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Know the West

Welcome, new board members


We're delighted to announce that Marley Shebala and Jesus De La Rosa have become our newest board members.

Marley is the senior news reporter and a photographer for the Navajo Times in Window Rock, Ariz. Marley is Dine (Navajo) and Ashiwi (Zuni Pueblo). Her mother's clan is Toaheedliinii (The Water Flow Together Clan), and her father's clan is Cha'al (Frog Clan). An award-winning journalist with 25 years of journalism experience, Marley was named the 2005 Arizona Community Journalist of the Year by the Arizona Press Club. She also serves on the CU-Boulder Ted Scripps Environmental Journalism Fellowship Board and recently was asked to join the Institutes for Journalism and Natural Resources Council of Advisors. In 2003, she received a Hewlett Environmental Fellowship to teach environmental journalism at UC-Berkeley Graduate School of Journalism.

Jesus, of San Jose, Calif., is a psychiatric social worker with Santa Clara Health and Hospital Systems. He holds master's degrees in public health education and in social welfare from the UC-Berkeley. Fluent in Spanish and English, Jesus has counseled troubled youth, drug and alcohol abusers, and HIV patients for more than 20 years. Jesus plans to bring information about environmental and social issues to the people he works with. "I want to serve on the HCN board because of my interest in environmental racism," he says. "Many environmental issues impact low-income people, and those people are often the ethnic communities."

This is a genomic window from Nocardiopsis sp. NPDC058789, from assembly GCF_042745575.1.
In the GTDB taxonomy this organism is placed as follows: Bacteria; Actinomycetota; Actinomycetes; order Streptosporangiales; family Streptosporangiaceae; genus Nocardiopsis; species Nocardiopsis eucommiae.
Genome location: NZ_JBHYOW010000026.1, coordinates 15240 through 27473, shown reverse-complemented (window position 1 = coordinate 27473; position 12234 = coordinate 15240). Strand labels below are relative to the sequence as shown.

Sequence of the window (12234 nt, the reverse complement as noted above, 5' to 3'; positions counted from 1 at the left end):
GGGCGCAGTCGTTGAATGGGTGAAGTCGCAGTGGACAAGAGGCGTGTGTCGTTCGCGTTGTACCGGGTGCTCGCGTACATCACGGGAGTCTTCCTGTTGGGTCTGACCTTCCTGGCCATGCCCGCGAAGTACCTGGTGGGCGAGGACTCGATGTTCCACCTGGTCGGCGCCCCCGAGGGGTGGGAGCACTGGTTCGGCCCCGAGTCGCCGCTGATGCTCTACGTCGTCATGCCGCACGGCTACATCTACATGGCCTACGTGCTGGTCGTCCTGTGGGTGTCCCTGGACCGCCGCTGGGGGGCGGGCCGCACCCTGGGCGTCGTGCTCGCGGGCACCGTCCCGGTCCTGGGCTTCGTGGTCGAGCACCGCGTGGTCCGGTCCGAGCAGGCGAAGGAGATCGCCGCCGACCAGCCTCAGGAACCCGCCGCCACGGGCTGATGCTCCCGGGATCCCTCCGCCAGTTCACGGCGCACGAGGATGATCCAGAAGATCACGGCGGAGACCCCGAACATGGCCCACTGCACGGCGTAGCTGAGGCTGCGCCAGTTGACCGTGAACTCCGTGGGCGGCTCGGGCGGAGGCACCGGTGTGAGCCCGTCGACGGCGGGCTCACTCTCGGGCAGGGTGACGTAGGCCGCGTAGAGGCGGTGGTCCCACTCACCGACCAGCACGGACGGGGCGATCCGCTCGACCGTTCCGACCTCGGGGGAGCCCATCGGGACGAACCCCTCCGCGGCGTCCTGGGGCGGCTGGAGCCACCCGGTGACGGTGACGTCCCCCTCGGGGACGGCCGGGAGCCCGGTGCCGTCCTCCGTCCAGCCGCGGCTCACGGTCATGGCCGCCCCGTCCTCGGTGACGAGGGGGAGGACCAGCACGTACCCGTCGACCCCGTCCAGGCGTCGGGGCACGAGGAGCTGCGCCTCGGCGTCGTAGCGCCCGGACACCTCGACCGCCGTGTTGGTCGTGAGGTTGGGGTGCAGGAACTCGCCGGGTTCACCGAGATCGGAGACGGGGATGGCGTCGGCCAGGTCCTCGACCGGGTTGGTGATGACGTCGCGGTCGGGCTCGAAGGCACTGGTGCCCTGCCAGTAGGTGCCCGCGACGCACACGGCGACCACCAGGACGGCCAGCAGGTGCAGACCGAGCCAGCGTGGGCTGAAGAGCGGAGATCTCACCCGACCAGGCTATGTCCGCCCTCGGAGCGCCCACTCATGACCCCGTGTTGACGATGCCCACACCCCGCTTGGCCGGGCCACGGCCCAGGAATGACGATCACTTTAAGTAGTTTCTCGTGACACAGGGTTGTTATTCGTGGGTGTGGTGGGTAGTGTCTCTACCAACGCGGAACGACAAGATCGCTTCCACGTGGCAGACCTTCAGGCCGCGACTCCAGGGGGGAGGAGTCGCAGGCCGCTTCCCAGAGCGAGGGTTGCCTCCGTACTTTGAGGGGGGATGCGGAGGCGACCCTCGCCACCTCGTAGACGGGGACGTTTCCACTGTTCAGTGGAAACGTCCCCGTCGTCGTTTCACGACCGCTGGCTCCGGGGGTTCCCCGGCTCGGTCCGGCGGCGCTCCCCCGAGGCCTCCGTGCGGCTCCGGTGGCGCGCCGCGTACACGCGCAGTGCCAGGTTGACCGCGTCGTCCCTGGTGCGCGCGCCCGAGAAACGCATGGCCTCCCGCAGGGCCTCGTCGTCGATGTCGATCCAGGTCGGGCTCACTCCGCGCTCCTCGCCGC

Ed and Betsy Marston, who published and edited HCN for 19 years — Betsy continues to edit Writers on the Range and write our Heard Around the West column — were recently recognized as the 2008-2009 "Champions of the Rockies" by the Colorado College State of the Rockies Project. The State of the Rockies Project produces an annual "report card" on the pressing concerns of the region, such as extractive industries, affordable housing and renewable energy. Ed and Betsy were honored for their "institution building" work, including "your innovative HCN Research Fund that supports in-depth reporting, to your use of young interns, and even the continually amusing ‘Heard Around the West' back-page column …" Last year's recipient was Ted Turner.

HCN Contributing Editor Rebecca Clarren recently won an Alicia Patterson Foundation fellowship. The 12-month grant allows working journalists to pursue independent projects and write articles based on their investigations. 

Former HCN intern Ken Wright published a new collection of essays last summer, titled The Monkey Wrench Dad: Dispatches from the Backyard Frontline (Raven's Eye Press). The essays "forge a manifesto of one family's endeavoring to live well."  Ken lives in the San Juan Mountains of southern Colorado with his wife and two kids. He writes that he's "monkey wrenching by parenting," introducing his kids to river running, skateboarding, camping — and breaking the rules.